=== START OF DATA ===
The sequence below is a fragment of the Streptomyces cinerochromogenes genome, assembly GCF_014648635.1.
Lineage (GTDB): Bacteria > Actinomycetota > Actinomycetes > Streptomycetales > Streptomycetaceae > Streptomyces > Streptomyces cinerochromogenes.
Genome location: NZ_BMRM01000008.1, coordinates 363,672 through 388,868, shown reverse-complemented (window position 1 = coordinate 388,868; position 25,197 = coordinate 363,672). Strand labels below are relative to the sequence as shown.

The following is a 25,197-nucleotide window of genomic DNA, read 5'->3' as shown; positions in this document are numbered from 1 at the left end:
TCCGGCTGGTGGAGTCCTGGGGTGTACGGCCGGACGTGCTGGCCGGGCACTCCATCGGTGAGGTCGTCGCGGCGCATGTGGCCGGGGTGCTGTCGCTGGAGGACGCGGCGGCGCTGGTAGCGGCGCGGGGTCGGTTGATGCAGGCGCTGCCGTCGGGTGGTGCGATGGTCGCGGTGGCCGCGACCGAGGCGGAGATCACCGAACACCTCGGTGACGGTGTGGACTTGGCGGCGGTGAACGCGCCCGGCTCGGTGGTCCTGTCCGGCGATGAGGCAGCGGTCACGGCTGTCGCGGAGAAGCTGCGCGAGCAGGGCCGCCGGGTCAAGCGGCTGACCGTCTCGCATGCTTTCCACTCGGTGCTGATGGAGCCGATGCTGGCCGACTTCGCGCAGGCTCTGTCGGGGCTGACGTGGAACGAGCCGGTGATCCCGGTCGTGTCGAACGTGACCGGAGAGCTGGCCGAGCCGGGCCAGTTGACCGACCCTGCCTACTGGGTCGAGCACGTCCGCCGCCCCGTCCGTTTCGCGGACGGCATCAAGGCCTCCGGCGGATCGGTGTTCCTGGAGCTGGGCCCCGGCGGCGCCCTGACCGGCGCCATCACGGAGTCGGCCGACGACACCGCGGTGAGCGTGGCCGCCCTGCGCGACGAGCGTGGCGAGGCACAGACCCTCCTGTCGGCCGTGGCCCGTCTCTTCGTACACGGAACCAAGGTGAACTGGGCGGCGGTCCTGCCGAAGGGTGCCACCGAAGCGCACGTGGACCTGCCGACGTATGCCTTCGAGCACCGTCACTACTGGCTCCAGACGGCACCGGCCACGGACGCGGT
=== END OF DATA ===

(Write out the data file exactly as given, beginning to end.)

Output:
The sequence below is a fragment of the Streptomyces cinerochromogenes genome, assembly GCF_014648635.1.
Lineage (GTDB): Bacteria > Actinomycetota > Actinomycetes > Streptomycetales > Streptomycetaceae > Streptomyces > Streptomyces cinerochromogenes.
Genome location: NZ_BMRM01000008.1, coordinates 363,672 through 388,868, shown reverse-complemented (window position 1 = coordinate 388,868; position 25,197 = coordinate 363,672). Strand labels below are relative to the sequence as shown.

The following is a 25,197-nucleotide window of genomic DNA, read 5'->3' as shown; positions in this document are numbered from 1 at the left end:
TCCGGCTGGTGGAGTCCTGGGGTGTACGGCCGGACGTGCTGGCCGGGCACTCCATCGGTGAGGTCGTCGCGGCGCATGTGGCCGGGGTGCTGTCGCTGGAGGACGCGGCGGCGCTGGTAGCGGCGCGGGGTCGGTTGATGCAGGCGCTGCCGTCGGGTGGTGCGATGGTCGCGGTGGCCGCGACCGAGGCGGAGATCACCGAACACCTCGGTGACGGTGTGGACTTGGCGGCGGTGAACGCGCCCGGCTCGGTGGTCCTGTCCGGCGATGAGGCAGCGGTCACGGCTGTCGCGGAGAAGCTGCGCGAGCAGGGCCGCCGGGTCAAGCGGCTGACCGTCTCGCATGCTTTCCACTCGGTGCTGATGGAGCCGATGCTGGCCGACTTCGCGCAGGCTCTGTCGGGGCTGACGTGGAACGAGCCGGTGATCCCGGTCGTGTCGAACGTGACCGGAGAGCTGGCCGAGCCGGGCCAGTTGACCGACCCTGCCTACTGGGTCGAGCACGTCCGCCGCCCCGTCCGTTTCGCGGACGGCATCAAGGCCTCCGGCGGATCGGTGTTCCTGGAGCTGGGCCCCGGCGGCGCCCTGACCGGCGCCATCACGGAGTCGGCCGACGACACCGCGGTGAGCGTGGCCGCCCTGCGCGACGAGCGTGGCGAGGCACAGACCCTCCTGTCGGCCGTGGCCCGTCTCTTCGTACACGGAACCAAGGTGAACTGGGCGGCGGTCCTGCCGAAGGGTGCCACCGAAGCGCACGTGGACCTGCCGACGTATGCCTTCGAGCACCGTCACTACTGGCTCCAGACGGCACCGGCCACGGACGCGGT